The themes central to our current research are:
1) The nature and origin of tectonic shuffle zones
These are large-scale movement zones that reverse their shear sense during orogenesis, with relative displacements that potentially can exceed 100-200 km. The thin exotic lenses that can be stranded in such zones often have a distinctive history of pressure and temperature, and argon geochronology has proven essential in their analysis.
2) The approach and methodology used to date movements through microstructures
All too often in the past people have grabbed rocks, crushed them up, and tried to guess what the ages obtained happened to mean. This has not been a successful line of endeavour. Now, with painstaking attention to details, microstructurally focussed argon geochronology is providing temporal constraints on movement through microstructure.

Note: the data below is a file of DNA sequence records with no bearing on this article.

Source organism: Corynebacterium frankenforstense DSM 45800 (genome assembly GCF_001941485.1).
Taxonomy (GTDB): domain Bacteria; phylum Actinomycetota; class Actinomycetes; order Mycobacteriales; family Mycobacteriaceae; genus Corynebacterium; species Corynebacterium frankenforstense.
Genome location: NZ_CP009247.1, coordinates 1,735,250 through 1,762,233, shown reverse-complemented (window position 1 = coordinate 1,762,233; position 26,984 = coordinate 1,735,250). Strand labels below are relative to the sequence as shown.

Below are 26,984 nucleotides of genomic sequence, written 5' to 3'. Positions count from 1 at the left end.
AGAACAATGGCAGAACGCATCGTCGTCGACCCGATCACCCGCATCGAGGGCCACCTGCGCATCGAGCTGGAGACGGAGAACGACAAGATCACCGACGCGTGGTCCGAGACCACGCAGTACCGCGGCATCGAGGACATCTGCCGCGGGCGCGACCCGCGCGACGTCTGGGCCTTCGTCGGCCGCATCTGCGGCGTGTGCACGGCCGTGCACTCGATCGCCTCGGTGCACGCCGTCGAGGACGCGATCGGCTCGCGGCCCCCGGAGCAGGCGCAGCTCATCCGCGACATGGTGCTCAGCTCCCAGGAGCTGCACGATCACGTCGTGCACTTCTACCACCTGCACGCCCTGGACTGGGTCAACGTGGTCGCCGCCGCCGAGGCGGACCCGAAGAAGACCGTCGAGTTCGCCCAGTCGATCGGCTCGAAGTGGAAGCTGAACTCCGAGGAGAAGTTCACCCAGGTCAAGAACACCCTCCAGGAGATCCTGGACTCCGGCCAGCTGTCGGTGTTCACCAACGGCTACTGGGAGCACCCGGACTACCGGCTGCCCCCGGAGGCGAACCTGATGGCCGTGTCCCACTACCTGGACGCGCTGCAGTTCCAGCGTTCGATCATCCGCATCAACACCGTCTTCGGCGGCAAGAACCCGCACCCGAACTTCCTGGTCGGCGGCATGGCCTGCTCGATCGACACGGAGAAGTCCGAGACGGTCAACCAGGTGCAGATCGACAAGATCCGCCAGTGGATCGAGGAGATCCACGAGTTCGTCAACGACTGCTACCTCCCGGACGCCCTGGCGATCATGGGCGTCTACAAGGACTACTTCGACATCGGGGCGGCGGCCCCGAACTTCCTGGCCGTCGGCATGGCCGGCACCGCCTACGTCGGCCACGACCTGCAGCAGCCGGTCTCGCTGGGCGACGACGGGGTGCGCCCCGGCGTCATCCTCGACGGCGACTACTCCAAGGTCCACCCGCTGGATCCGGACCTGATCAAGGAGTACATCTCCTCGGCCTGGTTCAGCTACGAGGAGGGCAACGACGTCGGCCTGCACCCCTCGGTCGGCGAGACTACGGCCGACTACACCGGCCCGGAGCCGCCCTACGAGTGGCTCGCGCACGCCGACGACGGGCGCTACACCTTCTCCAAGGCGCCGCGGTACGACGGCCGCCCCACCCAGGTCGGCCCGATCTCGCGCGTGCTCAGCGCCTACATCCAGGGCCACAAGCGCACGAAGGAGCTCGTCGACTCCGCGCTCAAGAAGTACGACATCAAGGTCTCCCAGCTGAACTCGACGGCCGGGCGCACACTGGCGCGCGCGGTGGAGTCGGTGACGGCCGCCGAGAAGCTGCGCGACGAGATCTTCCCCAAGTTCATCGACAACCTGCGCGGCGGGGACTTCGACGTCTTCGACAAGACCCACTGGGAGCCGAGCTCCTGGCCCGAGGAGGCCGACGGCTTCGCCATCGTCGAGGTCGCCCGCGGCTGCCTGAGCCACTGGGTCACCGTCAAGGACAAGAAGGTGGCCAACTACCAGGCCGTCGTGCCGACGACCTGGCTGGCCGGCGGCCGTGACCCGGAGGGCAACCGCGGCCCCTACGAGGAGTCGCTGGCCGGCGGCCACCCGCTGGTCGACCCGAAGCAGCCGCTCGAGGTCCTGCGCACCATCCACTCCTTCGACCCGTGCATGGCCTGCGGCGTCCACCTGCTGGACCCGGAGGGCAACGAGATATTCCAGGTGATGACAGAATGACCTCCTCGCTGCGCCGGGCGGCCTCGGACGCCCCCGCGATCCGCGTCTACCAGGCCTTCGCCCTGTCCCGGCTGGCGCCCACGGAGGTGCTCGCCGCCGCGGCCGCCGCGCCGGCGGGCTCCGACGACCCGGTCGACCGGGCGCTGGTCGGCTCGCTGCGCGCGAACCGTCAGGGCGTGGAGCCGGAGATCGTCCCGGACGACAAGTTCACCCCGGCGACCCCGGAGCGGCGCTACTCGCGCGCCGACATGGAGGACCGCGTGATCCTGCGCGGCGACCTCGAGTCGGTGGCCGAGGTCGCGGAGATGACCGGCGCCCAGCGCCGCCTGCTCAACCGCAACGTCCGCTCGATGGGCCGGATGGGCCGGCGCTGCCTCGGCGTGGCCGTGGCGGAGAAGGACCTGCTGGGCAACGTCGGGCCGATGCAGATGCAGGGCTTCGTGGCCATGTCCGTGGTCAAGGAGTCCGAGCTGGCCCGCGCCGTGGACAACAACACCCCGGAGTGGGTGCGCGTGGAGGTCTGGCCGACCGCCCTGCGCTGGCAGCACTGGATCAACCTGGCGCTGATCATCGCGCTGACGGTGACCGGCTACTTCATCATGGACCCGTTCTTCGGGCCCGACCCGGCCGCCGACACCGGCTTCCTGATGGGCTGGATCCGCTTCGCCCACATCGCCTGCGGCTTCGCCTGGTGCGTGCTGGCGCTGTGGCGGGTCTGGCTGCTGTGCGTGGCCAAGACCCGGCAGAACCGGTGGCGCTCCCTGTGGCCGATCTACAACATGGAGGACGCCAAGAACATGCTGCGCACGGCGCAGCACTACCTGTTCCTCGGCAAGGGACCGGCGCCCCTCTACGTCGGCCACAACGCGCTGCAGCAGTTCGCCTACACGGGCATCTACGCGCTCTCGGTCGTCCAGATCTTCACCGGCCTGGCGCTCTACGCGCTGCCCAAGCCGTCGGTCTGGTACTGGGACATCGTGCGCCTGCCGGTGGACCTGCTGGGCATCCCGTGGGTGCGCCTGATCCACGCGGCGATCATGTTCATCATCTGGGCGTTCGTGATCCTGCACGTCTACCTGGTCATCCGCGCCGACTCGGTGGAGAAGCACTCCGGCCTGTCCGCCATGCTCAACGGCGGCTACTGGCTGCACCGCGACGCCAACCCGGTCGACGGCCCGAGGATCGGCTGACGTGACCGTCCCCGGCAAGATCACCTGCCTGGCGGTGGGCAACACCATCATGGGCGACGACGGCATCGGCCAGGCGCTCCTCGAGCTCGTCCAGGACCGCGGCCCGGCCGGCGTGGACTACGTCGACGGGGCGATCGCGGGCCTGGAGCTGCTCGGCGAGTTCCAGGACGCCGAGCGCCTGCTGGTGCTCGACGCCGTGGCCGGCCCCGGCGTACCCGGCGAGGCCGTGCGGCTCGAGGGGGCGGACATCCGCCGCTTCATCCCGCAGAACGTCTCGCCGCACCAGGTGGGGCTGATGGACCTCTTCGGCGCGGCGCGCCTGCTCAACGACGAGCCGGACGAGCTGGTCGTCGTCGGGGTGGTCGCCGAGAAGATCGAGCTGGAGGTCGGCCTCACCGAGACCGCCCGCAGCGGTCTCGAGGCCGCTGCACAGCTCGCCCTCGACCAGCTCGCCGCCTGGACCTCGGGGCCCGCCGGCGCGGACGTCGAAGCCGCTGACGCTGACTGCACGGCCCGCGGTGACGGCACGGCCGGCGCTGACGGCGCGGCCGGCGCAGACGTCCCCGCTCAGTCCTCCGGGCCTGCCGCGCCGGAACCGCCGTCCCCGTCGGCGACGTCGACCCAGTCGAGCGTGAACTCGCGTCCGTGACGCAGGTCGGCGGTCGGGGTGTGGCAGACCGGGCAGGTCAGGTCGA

3) Argon Geospeedometery
It is a powerful tool that can constrain the duration of thermal events associated with deformation and metamorphism, even in very old samples. The difficulty is that the method requires accurate determination of the diffusion parameters for potassium-bearing minerals, and an ability to quantify the influence exerted by an evolving microstructure. Combining Advanced Microscopy with microstructural focussed argon geochronology offers a way forward, and we are now making considerable headway in respect to timing the duration of metamorphic events in classical Barrovian Terrane.